Spring is upon us and cool-season grass pastures soon will green-up. So it’s time to be thinking about fertilizing, says University of Nebraska forage Extension specialist Bruce Anderson.

He explains that grass growth is stimulated by nitrogen fertilizer just like other crops. However, with nitrogen fertilizer costing over 60 cents per pound this spring, though, does it pay to fertilize pasture?

Anderson reports that Nebraska research shows that you get one pound of additional calf or yearling gain for every pound of nitrogen fertilizer applied. However, this fertilization rule-of-thumb assumes that the amount applied is within our general recommendations, which are based on the potential amount of extra grass growth expected. This is affected mostly by moisture. It also assumes that your grazing management will efficiently harvest this extra growth.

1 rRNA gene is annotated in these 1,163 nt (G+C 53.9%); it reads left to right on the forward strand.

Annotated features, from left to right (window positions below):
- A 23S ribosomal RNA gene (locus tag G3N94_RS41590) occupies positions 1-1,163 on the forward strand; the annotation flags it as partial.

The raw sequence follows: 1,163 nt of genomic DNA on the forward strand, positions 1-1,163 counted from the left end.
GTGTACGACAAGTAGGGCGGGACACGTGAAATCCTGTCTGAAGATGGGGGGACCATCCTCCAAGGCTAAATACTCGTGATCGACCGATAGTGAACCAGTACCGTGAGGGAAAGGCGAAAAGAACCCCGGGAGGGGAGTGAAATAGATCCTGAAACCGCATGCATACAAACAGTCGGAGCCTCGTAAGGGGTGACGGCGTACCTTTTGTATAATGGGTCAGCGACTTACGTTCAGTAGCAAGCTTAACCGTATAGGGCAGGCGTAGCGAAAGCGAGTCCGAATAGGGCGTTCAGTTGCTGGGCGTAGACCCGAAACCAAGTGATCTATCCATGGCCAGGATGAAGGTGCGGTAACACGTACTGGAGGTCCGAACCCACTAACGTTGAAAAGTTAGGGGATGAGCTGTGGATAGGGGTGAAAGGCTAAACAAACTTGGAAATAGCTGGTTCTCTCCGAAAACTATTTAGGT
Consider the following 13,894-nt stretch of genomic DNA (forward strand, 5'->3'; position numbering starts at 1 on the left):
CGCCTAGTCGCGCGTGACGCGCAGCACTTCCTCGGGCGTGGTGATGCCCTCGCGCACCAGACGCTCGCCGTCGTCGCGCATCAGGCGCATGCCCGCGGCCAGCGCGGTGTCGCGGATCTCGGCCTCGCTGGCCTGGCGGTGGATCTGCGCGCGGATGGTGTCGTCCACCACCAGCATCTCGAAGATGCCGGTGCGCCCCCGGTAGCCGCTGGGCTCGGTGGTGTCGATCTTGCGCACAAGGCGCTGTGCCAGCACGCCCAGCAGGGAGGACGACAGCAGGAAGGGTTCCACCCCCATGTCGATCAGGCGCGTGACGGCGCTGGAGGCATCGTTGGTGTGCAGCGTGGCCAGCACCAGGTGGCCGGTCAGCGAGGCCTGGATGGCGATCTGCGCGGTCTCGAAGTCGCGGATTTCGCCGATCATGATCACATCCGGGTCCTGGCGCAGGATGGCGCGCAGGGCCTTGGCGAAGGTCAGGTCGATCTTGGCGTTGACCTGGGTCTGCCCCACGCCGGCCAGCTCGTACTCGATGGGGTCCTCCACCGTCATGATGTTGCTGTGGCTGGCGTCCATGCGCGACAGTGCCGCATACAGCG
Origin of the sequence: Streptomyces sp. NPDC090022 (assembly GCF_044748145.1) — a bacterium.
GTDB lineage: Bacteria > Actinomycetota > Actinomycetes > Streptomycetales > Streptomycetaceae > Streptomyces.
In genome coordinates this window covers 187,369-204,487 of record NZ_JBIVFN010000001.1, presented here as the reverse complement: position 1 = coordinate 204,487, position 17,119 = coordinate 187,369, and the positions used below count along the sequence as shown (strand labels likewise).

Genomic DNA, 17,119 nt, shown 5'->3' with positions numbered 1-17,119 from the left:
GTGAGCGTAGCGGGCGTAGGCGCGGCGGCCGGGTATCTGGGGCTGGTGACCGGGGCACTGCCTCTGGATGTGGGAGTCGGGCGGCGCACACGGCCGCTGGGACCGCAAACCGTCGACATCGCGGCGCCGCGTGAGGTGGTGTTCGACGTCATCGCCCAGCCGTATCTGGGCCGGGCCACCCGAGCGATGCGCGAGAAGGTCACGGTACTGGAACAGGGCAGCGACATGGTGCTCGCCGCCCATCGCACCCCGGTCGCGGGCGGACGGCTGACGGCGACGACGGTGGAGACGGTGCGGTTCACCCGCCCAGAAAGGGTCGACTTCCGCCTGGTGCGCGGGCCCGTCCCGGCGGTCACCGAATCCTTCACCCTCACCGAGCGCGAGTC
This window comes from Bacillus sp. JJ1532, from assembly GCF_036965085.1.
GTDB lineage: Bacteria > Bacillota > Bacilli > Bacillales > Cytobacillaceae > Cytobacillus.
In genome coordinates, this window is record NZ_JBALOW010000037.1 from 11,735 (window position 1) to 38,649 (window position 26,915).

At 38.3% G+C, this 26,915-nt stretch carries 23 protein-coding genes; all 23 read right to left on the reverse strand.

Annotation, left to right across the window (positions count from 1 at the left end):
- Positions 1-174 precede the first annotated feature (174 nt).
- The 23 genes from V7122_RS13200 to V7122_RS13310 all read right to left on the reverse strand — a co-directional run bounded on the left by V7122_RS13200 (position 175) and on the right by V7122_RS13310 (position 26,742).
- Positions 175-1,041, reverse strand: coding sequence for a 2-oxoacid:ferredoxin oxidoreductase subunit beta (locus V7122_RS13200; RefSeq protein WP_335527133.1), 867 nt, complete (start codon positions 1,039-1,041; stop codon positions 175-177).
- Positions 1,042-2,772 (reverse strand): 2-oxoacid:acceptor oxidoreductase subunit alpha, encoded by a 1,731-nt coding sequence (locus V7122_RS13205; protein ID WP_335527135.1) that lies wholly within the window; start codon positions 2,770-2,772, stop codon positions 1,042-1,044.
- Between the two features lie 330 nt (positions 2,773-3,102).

If you fertilize pasture in spring and then let animals graze continuously on one pasture throughout the season, much of the extra growth is wasted, says Anderson. Cattle trample, manure and foul, bed down on, and simply refuse to eat much of the grass. Eventually, less than one-third of the extra grass ends up inside your livestock.

To make fertilizer pay, manage grazing so more of what you grow actually gets eaten, he suggests. This will happen if you subdivide pastures with some cross-fences and control when and where your animals graze. Give animals access to no more than one-fourth of your pasture at a time, and preferably less. Then graze off about one-half of the growth before moving to another subdivision. If your pastures aren’t already subdivided into at least four paddocks, your fertilizer dollar might be better spent on developing more cross-fences and watering sites.

Follow these suggestions and more of your pasture growth will be eaten, and more profits will come from fertilizer and pastures.